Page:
Published: October 24, 2006
“Vermont is all about driving from place to place, stopping to look along the way,” says Tim Jefferson, owner of the Cavendish Inn, a Gothic confection of a getaway five miles from Okemo.
If so, the perfect Green Mountains ramble for collectors is Antiques Week in Vermont. The five Vermont shows taking part pool their advertising dollars and coordinate their hours. Together offering 220 diverse booths to shop over four days, the events are within 20 miles of one another. And yes, the drive features spectacular views of Vermont scenery at its fall best.
Kicking off Antiques Week was the September 29–October 1 Weston Antiques Show, a gem if there ever was one. Now in its 48th year, this 37-dealer classic sets up in the Weston Playhouse, a Greek Revival structure opposite the quaint green.
“Antiques for traditional and contemporary lifestyles’ is our slogan,” says Patti Prairie. Weston’s energetic manager, a business consultant with a corporate management background, has fine-tuned the upscale but eclectic fair that offers everything from Seventeenth Century English needlework to Mission furniture and whimsical Twentieth Century linens.
Weston’s gala preview on Thursday, September 28, is a lively affair. Funding historic preservation in Weston, it costs $50 — a bargain considering that 16 area chefs and hoteliers vie for attention at food stations set up on all three floors of the show.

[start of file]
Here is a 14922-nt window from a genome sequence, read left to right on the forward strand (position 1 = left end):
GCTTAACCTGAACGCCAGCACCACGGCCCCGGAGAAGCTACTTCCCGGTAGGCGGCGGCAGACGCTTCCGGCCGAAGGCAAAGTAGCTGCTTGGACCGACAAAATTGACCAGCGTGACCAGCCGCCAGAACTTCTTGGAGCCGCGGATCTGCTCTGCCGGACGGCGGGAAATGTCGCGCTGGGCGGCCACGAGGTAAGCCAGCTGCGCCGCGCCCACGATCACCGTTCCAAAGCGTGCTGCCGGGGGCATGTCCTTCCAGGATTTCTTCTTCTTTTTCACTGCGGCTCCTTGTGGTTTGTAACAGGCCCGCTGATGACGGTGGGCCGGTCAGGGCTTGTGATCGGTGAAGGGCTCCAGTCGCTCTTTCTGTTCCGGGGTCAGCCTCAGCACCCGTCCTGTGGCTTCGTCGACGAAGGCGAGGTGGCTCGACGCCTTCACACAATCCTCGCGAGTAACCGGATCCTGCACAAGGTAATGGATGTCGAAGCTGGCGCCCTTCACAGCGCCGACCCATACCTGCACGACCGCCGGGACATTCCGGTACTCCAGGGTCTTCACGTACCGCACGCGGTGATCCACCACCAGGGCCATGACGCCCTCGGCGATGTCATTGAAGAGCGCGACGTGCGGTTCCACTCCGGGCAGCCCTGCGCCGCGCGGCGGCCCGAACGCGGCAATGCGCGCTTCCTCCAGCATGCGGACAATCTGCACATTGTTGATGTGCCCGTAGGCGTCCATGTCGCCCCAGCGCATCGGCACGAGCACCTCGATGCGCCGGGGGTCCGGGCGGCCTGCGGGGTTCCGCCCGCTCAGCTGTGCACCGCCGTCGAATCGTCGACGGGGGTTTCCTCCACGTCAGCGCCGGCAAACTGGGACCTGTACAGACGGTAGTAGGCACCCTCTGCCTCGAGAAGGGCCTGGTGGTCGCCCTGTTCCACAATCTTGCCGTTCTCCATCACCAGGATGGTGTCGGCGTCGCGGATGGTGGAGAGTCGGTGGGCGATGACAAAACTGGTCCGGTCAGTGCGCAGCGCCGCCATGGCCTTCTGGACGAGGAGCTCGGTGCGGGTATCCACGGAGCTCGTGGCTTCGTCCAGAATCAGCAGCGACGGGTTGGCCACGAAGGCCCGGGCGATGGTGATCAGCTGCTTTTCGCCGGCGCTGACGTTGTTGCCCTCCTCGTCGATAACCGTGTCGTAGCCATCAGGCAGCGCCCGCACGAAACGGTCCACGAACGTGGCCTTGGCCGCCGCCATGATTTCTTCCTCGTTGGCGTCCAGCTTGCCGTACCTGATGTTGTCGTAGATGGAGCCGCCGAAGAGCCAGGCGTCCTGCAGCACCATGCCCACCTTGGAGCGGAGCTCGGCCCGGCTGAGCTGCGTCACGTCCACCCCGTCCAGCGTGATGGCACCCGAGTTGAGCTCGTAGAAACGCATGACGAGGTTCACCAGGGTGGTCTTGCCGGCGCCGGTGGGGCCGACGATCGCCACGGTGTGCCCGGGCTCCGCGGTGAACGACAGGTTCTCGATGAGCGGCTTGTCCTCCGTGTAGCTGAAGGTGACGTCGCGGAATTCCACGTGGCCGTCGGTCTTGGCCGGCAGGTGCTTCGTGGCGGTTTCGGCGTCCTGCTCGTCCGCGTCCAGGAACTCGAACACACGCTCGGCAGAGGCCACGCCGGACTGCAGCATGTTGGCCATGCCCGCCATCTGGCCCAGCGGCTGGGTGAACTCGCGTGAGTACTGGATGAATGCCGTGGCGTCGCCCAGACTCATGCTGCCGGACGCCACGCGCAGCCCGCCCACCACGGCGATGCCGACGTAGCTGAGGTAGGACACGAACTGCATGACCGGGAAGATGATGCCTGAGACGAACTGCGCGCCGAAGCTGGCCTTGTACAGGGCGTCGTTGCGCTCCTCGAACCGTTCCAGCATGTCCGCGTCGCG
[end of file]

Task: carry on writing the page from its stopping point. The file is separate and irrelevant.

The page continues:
Loyal patrons make it back to the Weston show year after year, two-thirds coming from outside Vermont. The area is a lure for second-home owners from Boston, New York and Connecticut. Not surprisingly, dealers report many retail sales.
Preview attendance was up a dramatic 32 percent this year. Total gate increased through the weekend by 21 percent, to 2,500 shoppers.
“Interest is building. We’ve made significant changes to the show’s design and layout, added new dealers and we promote the show to new property owners in the area,” says Prairie. Knowing her market is key, says the manager, who strives to keep Weston both affordable and appropriate.
Few fairs are as charming, or idiosyncratic, as Weston. Dealers take pains with their displays and the results are striking. After some booth swapping, many have found favorite spots: Collette Donovan makes ideal use of her private, upper-level room with a picture window; W.M. Schwind, Jr, prefers a large, solo space near the balcony; and David & Donna Kmetz cleverly turned their corner booth into an intimate gallery for small landscape paintings. The five dealers who shared the stage — Mad River Antiques, Lewis Scranton, Michael J. Whitman, David Allan Ramsay and Kate Alex — reported good sales. At the foot of the stage, Henry T. Callan did bang-up business in Staffordshire pottery, Chinese Export porcelain, and samplers.
“I see so many familiar faces that its almost a reunion for me,” said Oriental rug specialist Peter Pap, an exhibitor for more than 25 years. The dealer, who has showrooms in Dublin, N.H., and San Francisco, ingeniously draped rugs over the backs of chairs, transforming the Playhouse’s auditorium into a Grand Bazaar.